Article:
If, if these people, remember, are in this expansion population, and therefore are subject to being disenrolled, they’re there because they have income. They are not the poorest of the poor, they’re people who have some income, so I, you know, I guess one thing I would say is, is that, you know, you may have to go out and actually buy, you know, and buy some a those drugs, and I know it’s painful and I know you weren’t doing it before, but people in exactly your circumstance, in Massachusetts or New York or California or Kentucky, for that matter, are having to buy these things today, and you’ve gotten a lotta help over the course of the past ten years and, and I hope, you know, we’re all grateful that’s happened, but it’s coming to an end.
SUSAN DENTZER: You’re continuing to negotiate with some of the advocates, at least, for the TennCare population, on some modification of the plan that you announced in, in January. What, what do you think will come to pass?
Will those cuts that you announced in January be the cuts that are eventually [enacted?]
GOVERNOR BREDESEN: I think the cuts we announced in January are effectively going to be–I tried for six months, intensively, to negotiate with the Tennessee Justice Center, specifically, who are the ones who are involved in the, in the law suits, the rest of it would not be, would not be an issue, and in that six months I did not manage to change one word, one paragraph on one page of any of these various consent decrees.
I mean, I think I’m just faced with, well, good–well-meaning people. I’m not suggesting that they’re not acting from what they believe is the right thing to do but we’re just at a complete impasse here, and, you know, I’m the one that got elected, and got sworn into the office and promised to do a good job of, of running the government and, and I can’t bankrupt the government over this issue.
I’ve got to act. I’ve got to act.
SUSAN DENTZER: On the consent decrees and specifically to zero in on one of them, Greer, the advocates, Gordon Bonnyman and others, say that is not an obstacle to putting in place, for example, a formulary in TennCare. They say that they stressed that to you when they had–when you had discussions back in the fall. There was nothing in it that they see as the obstacle.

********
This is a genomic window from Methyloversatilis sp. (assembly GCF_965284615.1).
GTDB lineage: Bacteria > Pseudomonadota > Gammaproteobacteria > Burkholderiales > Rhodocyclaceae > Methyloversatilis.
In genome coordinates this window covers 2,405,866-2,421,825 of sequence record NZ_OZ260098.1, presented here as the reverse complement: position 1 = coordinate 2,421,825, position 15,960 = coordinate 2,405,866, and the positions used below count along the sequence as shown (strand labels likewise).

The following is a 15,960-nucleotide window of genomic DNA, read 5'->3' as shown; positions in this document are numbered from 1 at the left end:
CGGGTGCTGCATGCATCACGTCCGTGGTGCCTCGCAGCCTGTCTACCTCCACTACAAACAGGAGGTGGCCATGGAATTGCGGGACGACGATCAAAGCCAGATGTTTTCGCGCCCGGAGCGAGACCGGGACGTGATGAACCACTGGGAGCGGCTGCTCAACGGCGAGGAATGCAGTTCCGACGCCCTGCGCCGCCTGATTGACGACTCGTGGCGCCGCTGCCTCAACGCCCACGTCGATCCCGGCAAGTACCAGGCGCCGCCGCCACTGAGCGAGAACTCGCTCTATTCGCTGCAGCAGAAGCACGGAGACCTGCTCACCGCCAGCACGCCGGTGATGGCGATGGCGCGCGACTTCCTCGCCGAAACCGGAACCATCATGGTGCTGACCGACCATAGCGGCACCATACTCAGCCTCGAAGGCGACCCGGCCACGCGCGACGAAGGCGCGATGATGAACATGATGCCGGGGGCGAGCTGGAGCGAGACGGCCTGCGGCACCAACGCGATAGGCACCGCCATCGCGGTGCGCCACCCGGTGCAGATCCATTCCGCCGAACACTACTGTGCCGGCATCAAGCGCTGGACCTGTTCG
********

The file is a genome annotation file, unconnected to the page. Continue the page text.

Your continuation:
GOVERNOR BREDESEN: That’s just–that’s just nonsense. I mean, it’s–you know, I don’t, I don’t want to take issue with some lawyers for, for a public interest law firm, but if they’re not an issue then they should not have difficulty in waiving them and allowing us to, to go ahead.
Our attorneys feel that if we put in place a serious formulary, we would be acting contrary to a consent decree which has the force of federal law and that we cannot responsibly do that without changes in those consent decrees.
So I think the notion of trying to brush it off that way I just think is nonsense and, and, you know, if it is such a little problem, why would they not agree to, to simply allow us to go ahead.
All we ever asked for in these consent decrees was just basically an overarching decrees that said we won’t use these consent decrees to stop anything which CMS has approved.
So we’re not trying to do anything that’s outside of the realm of what CMS would approve in federal law. We just have a series of consent decrees that hold us to a vastly more comprehensive set of benefits than are required by, by federal law, and it’s a problem. It’s a cost problem and it’s a management problem for us.
SUSAN DENTZER: The advocates similarly say, and I’m sure you’ve heard them say this many times, that the state could have done more on drug utilization review, that there could have been any of a number of changes that would have reined in some of this prescription spending growth.
GOVERNOR BREDESEN: They’re exactly right. There’s a lot of things the state could have done over the years to have averted this. There’s no “bad guys” in this thing.
My frustration is I feel like I’m someone who is having a heart attack and lying on the ground and, you know, an advocate comes up and says, well, you know, you should have exercised more and eaten better. I say, yeah, you’re right, I should have, but right now I’m having a heart attack and I need some help in getting, in getting through this.
And there are many, many, you know, things that could have been done differently over the years but they weren’t, and it’s now February of 2005 and I’m facing a brick wall, and we’ve got to act in, in some fashion.
What I’m hoping we’ll do is over the next couple years is we will get some a these issues sorted out, we’re leaving the bones of TennCare in place, and I’d love to preside over, as governor, you know, a reexpansion of the program.
Okay. We’ve got it under control, we’ve gotten some reasonable control over the programs, you know, absent some court decrees and let’s–you know–now we’ve saved enough money, let’s start putting some money into bringing some people back onto the, onto the program.
But I just don’t know how to do that today.
SUSAN DENTZER: The new medical necessity language which was drafted, the state has not yet implemented it, and as I understand it, there’s an agreement that it won’t implement it for the time-being. But first of all, clarify that for me. What does the state intend to do?